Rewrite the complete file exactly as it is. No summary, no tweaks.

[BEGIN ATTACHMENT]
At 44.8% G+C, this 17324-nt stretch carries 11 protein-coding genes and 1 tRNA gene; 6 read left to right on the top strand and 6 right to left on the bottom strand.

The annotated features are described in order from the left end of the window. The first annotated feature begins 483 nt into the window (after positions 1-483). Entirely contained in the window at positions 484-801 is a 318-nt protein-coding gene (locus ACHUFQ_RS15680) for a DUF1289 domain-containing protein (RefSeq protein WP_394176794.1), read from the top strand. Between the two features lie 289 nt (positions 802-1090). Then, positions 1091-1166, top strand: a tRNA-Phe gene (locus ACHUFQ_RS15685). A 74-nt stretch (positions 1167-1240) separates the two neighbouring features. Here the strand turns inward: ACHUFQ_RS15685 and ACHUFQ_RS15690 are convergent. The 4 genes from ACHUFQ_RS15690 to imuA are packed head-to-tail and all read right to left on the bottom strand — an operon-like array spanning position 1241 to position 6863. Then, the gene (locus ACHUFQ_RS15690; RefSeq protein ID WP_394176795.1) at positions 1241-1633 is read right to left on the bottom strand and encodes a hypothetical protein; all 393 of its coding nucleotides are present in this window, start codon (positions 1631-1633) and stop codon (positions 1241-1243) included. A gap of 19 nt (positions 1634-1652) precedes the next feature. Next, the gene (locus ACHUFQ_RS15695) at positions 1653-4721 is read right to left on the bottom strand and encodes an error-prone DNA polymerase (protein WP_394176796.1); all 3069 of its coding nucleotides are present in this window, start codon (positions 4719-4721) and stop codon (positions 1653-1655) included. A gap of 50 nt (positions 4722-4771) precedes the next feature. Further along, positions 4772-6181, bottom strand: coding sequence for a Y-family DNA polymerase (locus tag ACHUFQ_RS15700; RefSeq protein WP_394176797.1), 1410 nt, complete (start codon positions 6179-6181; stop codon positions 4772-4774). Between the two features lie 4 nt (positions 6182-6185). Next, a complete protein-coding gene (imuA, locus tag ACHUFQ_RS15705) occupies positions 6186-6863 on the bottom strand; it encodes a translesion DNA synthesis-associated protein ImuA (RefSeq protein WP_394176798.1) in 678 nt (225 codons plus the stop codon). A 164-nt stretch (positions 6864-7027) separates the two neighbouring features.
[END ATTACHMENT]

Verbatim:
At 44.8% G+C, this 17324-nt stretch carries 11 protein-coding genes and 1 tRNA gene; 6 read left to right on the top strand and 6 right to left on the bottom strand.

The annotated features are described in order from the left end of the window. The first annotated feature begins 483 nt into the window (after positions 1-483). Entirely contained in the window at positions 484-801 is a 318-nt protein-coding gene (locus ACHUFQ_RS15680) for a DUF1289 domain-containing protein (RefSeq protein WP_394176794.1), read from the top strand. Between the two features lie 289 nt (positions 802-1090). Then, positions 1091-1166, top strand: a tRNA-Phe gene (locus ACHUFQ_RS15685). A 74-nt stretch (positions 1167-1240) separates the two neighbouring features. Here the strand turns inward: ACHUFQ_RS15685 and ACHUFQ_RS15690 are convergent. The 4 genes from ACHUFQ_RS15690 to imuA are packed head-to-tail and all read right to left on the bottom strand — an operon-like array spanning position 1241 to position 6863. Then, the gene (locus ACHUFQ_RS15690; RefSeq protein ID WP_394176795.1) at positions 1241-1633 is read right to left on the bottom strand and encodes a hypothetical protein; all 393 of its coding nucleotides are present in this window, start codon (positions 1631-1633) and stop codon (positions 1241-1243) included. A gap of 19 nt (positions 1634-1652) precedes the next feature. Next, the gene (locus ACHUFQ_RS15695) at positions 1653-4721 is read right to left on the bottom strand and encodes an error-prone DNA polymerase (protein WP_394176796.1); all 3069 of its coding nucleotides are present in this window, start codon (positions 4719-4721) and stop codon (positions 1653-1655) included. A gap of 50 nt (positions 4722-4771) precedes the next feature. Further along, positions 4772-6181, bottom strand: coding sequence for a Y-family DNA polymerase (locus tag ACHUFQ_RS15700; RefSeq protein WP_394176797.1), 1410 nt, complete (start codon positions 6179-6181; stop codon positions 4772-4774). Between the two features lie 4 nt (positions 6182-6185). Next, a complete protein-coding gene (imuA, locus tag ACHUFQ_RS15705) occupies positions 6186-6863 on the bottom strand; it encodes a translesion DNA synthesis-associated protein ImuA (RefSeq protein WP_394176798.1) in 678 nt (225 codons plus the stop codon). A 164-nt stretch (positions 6864-7027) separates the two neighbouring features.